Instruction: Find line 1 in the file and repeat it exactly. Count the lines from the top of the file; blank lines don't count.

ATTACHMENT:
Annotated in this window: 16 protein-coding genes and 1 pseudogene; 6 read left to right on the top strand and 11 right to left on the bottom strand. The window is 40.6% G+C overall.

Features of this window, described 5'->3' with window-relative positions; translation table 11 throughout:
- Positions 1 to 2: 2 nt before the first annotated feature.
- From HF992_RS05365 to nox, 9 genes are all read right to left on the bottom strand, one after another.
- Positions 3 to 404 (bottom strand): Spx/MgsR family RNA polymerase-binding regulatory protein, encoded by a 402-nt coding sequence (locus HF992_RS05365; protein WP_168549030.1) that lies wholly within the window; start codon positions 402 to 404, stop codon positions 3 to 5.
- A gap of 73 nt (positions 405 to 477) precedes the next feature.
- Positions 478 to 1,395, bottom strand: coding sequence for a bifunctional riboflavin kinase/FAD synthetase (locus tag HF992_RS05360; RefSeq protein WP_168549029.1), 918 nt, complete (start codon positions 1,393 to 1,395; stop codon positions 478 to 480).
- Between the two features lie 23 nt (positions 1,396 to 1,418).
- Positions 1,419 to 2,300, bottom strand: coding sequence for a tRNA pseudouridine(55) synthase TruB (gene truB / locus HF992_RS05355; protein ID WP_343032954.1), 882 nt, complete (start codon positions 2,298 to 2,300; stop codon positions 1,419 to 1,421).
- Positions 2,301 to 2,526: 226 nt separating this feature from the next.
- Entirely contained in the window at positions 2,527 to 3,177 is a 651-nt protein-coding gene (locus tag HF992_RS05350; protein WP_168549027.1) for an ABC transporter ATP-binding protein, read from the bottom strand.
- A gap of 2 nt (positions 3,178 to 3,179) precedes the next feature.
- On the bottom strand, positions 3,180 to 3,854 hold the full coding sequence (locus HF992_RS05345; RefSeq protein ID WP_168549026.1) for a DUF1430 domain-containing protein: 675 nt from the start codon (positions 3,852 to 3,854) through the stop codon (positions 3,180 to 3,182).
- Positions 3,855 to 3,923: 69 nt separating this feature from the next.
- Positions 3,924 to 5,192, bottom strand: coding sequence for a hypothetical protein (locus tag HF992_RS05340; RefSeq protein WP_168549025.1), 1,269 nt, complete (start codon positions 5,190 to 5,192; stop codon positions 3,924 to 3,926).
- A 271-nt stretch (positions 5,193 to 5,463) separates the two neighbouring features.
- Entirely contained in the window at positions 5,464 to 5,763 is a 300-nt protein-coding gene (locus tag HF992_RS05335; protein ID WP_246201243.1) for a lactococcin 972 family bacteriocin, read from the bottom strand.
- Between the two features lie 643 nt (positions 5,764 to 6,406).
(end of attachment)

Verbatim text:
Annotated in this window: 16 protein-coding genes and 1 pseudogene; 6 read left to right on the top strand and 11 right to left on the bottom strand. The window is 40.6% G+C overall.